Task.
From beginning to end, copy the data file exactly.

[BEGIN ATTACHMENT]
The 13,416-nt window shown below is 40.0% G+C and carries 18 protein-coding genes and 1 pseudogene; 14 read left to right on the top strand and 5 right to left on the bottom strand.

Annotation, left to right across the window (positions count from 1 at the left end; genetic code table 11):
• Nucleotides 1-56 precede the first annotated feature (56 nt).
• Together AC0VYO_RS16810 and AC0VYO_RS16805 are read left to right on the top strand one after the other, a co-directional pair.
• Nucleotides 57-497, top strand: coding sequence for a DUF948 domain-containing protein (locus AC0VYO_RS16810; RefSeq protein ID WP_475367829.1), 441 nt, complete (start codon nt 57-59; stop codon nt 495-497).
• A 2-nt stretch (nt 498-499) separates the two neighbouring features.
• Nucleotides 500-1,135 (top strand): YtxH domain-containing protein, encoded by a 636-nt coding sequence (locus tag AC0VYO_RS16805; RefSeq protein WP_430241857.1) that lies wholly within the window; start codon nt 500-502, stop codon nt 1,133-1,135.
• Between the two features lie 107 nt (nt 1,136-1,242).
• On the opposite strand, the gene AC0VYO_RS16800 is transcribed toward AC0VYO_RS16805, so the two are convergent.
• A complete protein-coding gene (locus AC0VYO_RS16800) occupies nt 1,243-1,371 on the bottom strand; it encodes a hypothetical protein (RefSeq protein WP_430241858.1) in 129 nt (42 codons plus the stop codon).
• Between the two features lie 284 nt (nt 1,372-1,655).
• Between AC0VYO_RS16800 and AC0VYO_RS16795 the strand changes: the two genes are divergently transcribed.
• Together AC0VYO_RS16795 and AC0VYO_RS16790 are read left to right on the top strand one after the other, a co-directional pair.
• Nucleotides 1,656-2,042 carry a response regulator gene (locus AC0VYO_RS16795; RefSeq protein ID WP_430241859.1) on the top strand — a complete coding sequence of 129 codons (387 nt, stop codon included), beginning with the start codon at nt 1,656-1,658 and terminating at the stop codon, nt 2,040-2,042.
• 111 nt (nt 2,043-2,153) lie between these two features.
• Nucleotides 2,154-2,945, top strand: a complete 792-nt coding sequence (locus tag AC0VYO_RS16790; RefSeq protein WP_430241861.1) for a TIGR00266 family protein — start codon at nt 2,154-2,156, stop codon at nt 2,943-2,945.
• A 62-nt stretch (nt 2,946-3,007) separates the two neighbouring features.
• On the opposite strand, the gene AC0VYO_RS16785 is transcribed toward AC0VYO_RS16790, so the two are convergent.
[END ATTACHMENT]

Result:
The 13,416-nt window shown below is 40.0% G+C and carries 18 protein-coding genes and 1 pseudogene; 14 read left to right on the top strand and 5 right to left on the bottom strand.

Annotation, left to right across the window (positions count from 1 at the left end; genetic code table 11):
• Nucleotides 1-56 precede the first annotated feature (56 nt).
• Together AC0VYO_RS16810 and AC0VYO_RS16805 are read left to right on the top strand one after the other, a co-directional pair.
• Nucleotides 57-497, top strand: coding sequence for a DUF948 domain-containing protein (locus AC0VYO_RS16810; RefSeq protein ID WP_475367829.1), 441 nt, complete (start codon nt 57-59; stop codon nt 495-497).
• A 2-nt stretch (nt 498-499) separates the two neighbouring features.
• Nucleotides 500-1,135 (top strand): YtxH domain-containing protein, encoded by a 636-nt coding sequence (locus tag AC0VYO_RS16805; RefSeq protein WP_430241857.1) that lies wholly within the window; start codon nt 500-502, stop codon nt 1,133-1,135.
• Between the two features lie 107 nt (nt 1,136-1,242).
• On the opposite strand, the gene AC0VYO_RS16800 is transcribed toward AC0VYO_RS16805, so the two are convergent.
• A complete protein-coding gene (locus AC0VYO_RS16800) occupies nt 1,243-1,371 on the bottom strand; it encodes a hypothetical protein (RefSeq protein WP_430241858.1) in 129 nt (42 codons plus the stop codon).
• Between the two features lie 284 nt (nt 1,372-1,655).
• Between AC0VYO_RS16800 and AC0VYO_RS16795 the strand changes: the two genes are divergently transcribed.
• Together AC0VYO_RS16795 and AC0VYO_RS16790 are read left to right on the top strand one after the other, a co-directional pair.
• Nucleotides 1,656-2,042 carry a response regulator gene (locus AC0VYO_RS16795; RefSeq protein ID WP_430241859.1) on the top strand — a complete coding sequence of 129 codons (387 nt, stop codon included), beginning with the start codon at nt 1,656-1,658 and terminating at the stop codon, nt 2,040-2,042.
• 111 nt (nt 2,043-2,153) lie between these two features.
• Nucleotides 2,154-2,945, top strand: a complete 792-nt coding sequence (locus tag AC0VYO_RS16790; RefSeq protein WP_430241861.1) for a TIGR00266 family protein — start codon at nt 2,154-2,156, stop codon at nt 2,943-2,945.
• A 62-nt stretch (nt 2,946-3,007) separates the two neighbouring features.
• On the opposite strand, the gene AC0VYO_RS16785 is transcribed toward AC0VYO_RS16790, so the two are convergent.